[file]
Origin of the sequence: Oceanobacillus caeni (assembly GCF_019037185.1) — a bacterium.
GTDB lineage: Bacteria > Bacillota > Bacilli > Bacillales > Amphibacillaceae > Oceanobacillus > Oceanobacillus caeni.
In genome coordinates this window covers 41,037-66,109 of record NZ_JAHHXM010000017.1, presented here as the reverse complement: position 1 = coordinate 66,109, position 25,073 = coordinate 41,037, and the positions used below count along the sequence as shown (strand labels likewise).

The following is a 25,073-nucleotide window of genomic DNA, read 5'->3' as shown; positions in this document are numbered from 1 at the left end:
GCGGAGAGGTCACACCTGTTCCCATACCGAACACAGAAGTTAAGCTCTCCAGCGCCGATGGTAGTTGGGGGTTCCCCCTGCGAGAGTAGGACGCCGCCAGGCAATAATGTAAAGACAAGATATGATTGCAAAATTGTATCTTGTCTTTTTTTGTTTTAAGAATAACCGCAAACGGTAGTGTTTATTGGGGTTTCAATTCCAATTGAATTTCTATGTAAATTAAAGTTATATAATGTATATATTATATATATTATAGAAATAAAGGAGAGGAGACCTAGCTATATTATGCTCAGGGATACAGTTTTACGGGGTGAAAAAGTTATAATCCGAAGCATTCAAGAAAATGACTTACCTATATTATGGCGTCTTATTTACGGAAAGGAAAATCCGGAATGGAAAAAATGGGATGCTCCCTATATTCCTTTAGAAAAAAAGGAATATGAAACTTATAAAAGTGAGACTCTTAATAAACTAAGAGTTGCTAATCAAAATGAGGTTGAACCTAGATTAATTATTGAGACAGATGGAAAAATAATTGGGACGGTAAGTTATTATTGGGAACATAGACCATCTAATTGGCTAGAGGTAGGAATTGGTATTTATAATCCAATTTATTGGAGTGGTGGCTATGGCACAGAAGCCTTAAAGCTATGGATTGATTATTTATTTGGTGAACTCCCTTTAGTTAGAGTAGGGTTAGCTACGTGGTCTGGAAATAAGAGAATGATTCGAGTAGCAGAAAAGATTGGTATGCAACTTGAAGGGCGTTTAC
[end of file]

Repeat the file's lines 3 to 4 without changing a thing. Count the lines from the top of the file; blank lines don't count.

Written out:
In genome coordinates this window covers 41,037-66,109 of record NZ_JAHHXM010000017.1, presented here as the reverse complement: position 1 = coordinate 66,109, position 25,073 = coordinate 41,037, and the positions used below count along the sequence as shown (strand labels likewise).

The following is a 25,073-nucleotide window of genomic DNA, read 5'->3' as shown; positions in this document are numbered from 1 at the left end: